• Sleep disorders,
  • Reduced school or work attendance,
  • Loss of productivity, etc.

What is the link with the intestinal microbiota?

The increase in its prevalence in recent years, particularly in developed countries, has led to the formulation of various theories to explain it.

  • Changes in lifestyle (smoking, diet, increased urbanization and pollution, etc.)
  • The hygienic theory (based on an increase in the level of hygiene, implying a decrease in contact with micro-organisms during childhood).

Thus, AR may originate from changes in the gut bacteria establishment during infancy, which is considered as an important period for immune system development. Almost 70% immune cells are housed in the gut. A healthy gut microbiota is therefore crucial for the formation of a mature and effective immune system. 

In addition, gut microbiota comparison between AR and healthy people shows that there is an imbalance of gut microbiota for sick individuals. This imbalance is also called dysbiosis. People with AR have a distinct gut microbiological profile, with reduced microbial diversity and an altered composition of certain gut microorganisms:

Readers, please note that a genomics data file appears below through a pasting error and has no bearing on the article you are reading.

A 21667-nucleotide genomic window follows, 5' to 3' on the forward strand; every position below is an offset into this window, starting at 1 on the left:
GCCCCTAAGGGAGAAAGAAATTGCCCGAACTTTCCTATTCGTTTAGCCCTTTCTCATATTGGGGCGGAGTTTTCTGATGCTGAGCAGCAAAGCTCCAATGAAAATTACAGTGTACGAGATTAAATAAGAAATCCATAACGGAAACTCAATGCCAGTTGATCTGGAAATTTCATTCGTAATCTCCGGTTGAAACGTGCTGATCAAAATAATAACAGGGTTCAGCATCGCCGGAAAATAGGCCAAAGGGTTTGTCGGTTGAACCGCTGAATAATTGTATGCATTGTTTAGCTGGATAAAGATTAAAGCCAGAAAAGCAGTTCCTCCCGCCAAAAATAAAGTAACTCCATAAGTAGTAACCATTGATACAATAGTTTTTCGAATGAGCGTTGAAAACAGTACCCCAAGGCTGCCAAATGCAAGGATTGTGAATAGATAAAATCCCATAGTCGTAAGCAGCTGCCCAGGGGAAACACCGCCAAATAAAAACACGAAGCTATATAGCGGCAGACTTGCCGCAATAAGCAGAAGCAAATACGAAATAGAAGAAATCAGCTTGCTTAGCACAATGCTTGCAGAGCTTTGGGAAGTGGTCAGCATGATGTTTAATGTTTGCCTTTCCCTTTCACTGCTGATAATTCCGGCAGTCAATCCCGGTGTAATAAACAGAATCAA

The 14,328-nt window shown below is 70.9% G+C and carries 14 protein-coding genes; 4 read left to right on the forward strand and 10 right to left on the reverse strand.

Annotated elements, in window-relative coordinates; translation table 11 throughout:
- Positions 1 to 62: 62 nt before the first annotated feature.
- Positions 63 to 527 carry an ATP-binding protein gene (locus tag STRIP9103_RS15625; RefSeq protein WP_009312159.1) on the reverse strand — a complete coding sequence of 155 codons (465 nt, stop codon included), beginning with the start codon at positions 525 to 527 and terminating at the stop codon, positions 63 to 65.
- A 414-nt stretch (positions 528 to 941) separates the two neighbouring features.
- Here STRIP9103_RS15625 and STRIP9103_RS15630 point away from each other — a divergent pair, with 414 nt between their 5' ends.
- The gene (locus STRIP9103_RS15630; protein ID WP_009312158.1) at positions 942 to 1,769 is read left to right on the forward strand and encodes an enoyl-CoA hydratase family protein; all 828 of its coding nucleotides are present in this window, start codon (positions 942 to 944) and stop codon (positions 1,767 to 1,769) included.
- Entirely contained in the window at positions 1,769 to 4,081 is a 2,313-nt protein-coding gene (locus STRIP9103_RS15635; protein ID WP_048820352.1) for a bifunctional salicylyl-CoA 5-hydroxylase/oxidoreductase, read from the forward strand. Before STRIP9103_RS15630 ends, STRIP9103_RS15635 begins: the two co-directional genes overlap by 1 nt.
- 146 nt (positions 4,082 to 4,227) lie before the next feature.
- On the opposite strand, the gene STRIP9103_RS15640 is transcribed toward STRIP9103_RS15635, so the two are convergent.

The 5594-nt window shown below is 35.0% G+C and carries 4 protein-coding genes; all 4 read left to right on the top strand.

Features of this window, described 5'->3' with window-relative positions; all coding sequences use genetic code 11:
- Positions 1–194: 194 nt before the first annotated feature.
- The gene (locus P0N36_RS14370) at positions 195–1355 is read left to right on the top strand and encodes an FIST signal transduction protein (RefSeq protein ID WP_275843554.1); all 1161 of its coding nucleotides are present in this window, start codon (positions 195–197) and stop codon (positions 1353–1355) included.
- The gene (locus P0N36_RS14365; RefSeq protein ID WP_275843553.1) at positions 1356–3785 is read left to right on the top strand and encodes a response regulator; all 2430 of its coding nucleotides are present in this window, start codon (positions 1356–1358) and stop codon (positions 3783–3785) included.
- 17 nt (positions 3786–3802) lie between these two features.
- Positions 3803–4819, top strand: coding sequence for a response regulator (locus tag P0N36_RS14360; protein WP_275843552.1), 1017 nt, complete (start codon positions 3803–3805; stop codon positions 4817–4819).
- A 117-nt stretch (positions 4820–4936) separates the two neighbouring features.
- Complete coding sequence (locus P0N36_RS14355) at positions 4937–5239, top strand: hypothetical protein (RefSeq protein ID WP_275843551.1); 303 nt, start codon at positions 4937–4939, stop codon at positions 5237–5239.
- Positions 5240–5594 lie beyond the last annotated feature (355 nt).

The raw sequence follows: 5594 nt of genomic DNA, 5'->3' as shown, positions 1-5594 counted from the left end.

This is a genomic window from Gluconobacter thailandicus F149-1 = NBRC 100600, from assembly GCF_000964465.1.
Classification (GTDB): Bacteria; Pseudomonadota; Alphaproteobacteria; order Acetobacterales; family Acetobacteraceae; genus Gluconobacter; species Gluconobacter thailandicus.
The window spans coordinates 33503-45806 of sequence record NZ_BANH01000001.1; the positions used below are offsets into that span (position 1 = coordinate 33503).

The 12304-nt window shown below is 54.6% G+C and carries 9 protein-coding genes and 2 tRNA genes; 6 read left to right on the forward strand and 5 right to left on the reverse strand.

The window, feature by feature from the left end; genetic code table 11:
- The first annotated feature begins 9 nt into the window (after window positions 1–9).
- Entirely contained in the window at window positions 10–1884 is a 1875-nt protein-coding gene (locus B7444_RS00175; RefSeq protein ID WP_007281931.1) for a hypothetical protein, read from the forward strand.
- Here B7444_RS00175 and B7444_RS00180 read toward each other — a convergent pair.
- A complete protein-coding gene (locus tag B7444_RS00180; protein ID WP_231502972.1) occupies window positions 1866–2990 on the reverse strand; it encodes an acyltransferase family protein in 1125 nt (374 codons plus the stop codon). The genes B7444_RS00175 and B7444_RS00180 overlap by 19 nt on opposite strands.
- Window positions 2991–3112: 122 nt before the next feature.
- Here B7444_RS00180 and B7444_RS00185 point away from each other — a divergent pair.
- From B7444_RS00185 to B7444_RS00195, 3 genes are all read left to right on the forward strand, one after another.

• A higher abundance of Bacteroidetes
  • A lower presence of Firmicutes.

This altered ratio may result in a reduction in butyrate production and thus affect the integrity of the intestinal barrier. It should be noted that people suffering from allergic diseases have an impaired intestinal barrier, manifested by mucosa hyperpermeability. The gut then allows the passage of exogenous substances such as allergens that, under normal conditions, would not penetrate with a preserved barrier.

This close relationship between the intestinal microbiota and AR suggests that the gut microbiota modulation by probiotics could be considered to prevent and/or intervene in the management of AR.

What is the place of probiotics in the management of allergic rhinitis ?

Current treatments

Currently, the management of AR includes: